January 2010 Archives

Cantella::Store::UUID - 0.002000

I've released a new version of Cantella::Store::UUID. (git) It features one incompatible change, but I figured it was OK since I'm pretty sure nobody is using it and it is reasonably new. I just couldn't live with having one lone method named so awkwardly. The POD was all updated and improved and two new methods were added, which allow the user to search for files in the storage directory and perform some action on these files. I don't really intend for these methods to be used a lot, since they will take minutes to run on most systems and be incredibly IO-intensive (depth-first search of the entire storage tree, which could be hundreds of thousands of nodes). I use them mainly for maintenance operations and you should probably too.

These methods existed in the internal version this library was based on, but due to a bug in Path::Class::Dir, I was unable to add these features until Path::Class 0.18 was released with the fix. As of now, this module can be considered stable. I promise to add no code without extensive tests and change no APIs unless it's really, really necessary. Even then, there will be a long deprecation cycle and a back-compat layer.

If you haven't already seen it, I recommend you take a look at Cantella::Store::UUID. I use it to store many, many files in the file system without concentrating too many files in any one directory. Accessing files is quick because their location is deterministic (based on their UUID) and you can split the hierarchy into different physical devices to improve performance or add capacity. It's not very high-tech, but it works surprisingly well if you have huge numbers of files to store. Another nice thing is that you can mirror it with r-sync or create incremental back-ups using rdiff-backup.


Two ago I began writing the beginnings of what was to be the first Cantella::Data::Tabular renderer class. The idea was to render a Cantella::Data::Tabular::Table object into a plain text table. I failed miserably. Within 5 seconds I got wrapped up on issues of formatting and how to render data and data-types. Eventually I resorted to #moose for ideas and rafl pointed me towards some code of his. We agreed that it would be mutually beneficial to use if I got to use his code as long as I separated it from its original package, and packaged it separately so it could stand alone.

The idea behind MooseX::TypeMap is simple: it holds a series of "Entry" objects which have type_constraint and data attributes. You can then give MooseX::TypeMap an instance of a Moose::Meta::TypeConstraint and it will give you back the data associated with that type-constraint or, optionally, it's closest super-type that TypeMap knows. That's it. It's simple and it's short and it's hardly very exciting, but it will make my life easier.

Take, for example, a Cantella::Data::Tabular renderer, which needs to render different cells based on their associated type-constraint. Different people may want to have different rendering rules, and a good way to implement the conversion would be using MooseX::TypeMap to automatically fetch a closure or printf format based on the cell's type. A sane default could be shipped with the formatter and the user could either modify it or replace it to match his/her needs in only a couple of lines of code.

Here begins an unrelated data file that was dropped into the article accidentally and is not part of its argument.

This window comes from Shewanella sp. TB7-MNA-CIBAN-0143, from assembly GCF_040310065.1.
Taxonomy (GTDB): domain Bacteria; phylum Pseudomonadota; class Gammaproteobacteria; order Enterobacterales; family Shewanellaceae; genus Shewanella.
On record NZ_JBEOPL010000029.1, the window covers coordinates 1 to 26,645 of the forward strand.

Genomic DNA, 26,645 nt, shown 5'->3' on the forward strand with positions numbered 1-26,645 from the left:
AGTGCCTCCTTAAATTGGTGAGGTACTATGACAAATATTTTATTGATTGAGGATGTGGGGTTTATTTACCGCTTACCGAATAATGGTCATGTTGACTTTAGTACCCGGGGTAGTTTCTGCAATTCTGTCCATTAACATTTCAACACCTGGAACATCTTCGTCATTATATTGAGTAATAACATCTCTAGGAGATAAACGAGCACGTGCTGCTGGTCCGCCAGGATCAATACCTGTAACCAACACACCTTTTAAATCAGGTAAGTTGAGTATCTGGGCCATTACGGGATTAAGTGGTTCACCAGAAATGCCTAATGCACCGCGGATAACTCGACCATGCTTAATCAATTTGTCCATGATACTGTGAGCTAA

Tabular Data, spreadsheets and cell references

Since Cantella::JobQueue has been put on hold after the discovery of Beanstalkd, I've moved on to other projects. The first on my list was to add some new views to a Reaction-based application. Specifically, I needed a couple of ways to export tabular data. I needed to display it as inline XHTML tables, export it as PDF sheets and allow for spreadsheet downloads. Because none of the current offerings gave me the flexibility I wanted, I decided to write my own.

Cantella::Data::Tabular is a library for working with (surprise, surprise) tabular data. It contains three main objects, so far. Cells, rows and tables. A table has zero or more rows, and row has zero or more cells and a cell has zero or one value. Additionally, cells will be able to store certain meta-data to facilitate round-trip conversions from certain formats like ".xls". One of the decisions I made from the start was to disallow cells with 'undef' as a value. Cells can either have a value, which must be defined, or have no value. Additionally, I decided that I wanted different rows to be able to have a different number of columns. Lastly, I decided that the whole library should be completely unaware of what cell values mean. That means no references, no functions and no ranges. Values are simply values and it should be up to a higher-level library to decipher exactly what those values mean or don't mean. I did, however, build in cell-level type-constraints.

The library may seem limited, and may not grow to be expanded beyond the most basic needs, but that's the way I want it. Exporters and importers that write or read from Excel / CSV / HTML / PDF files will be made available separately as they become necessary. What I don't want to end up with is a spreadsheet library. I wouldn't mind building another library on top of C::D::T that is able to perform basic spreadsheet functions, but it's a slippery slope to go down.

As of right now, the library has basic tests and is almost fully documented. It hasn't been released to CPAN yet, but it will as soon as it does something useful. I just wanted to let people know this thing exists and invite any comments, suggestions, feature requests or criticisms you might have.

About Guillermo Roditi

user-pic I blog about Perl.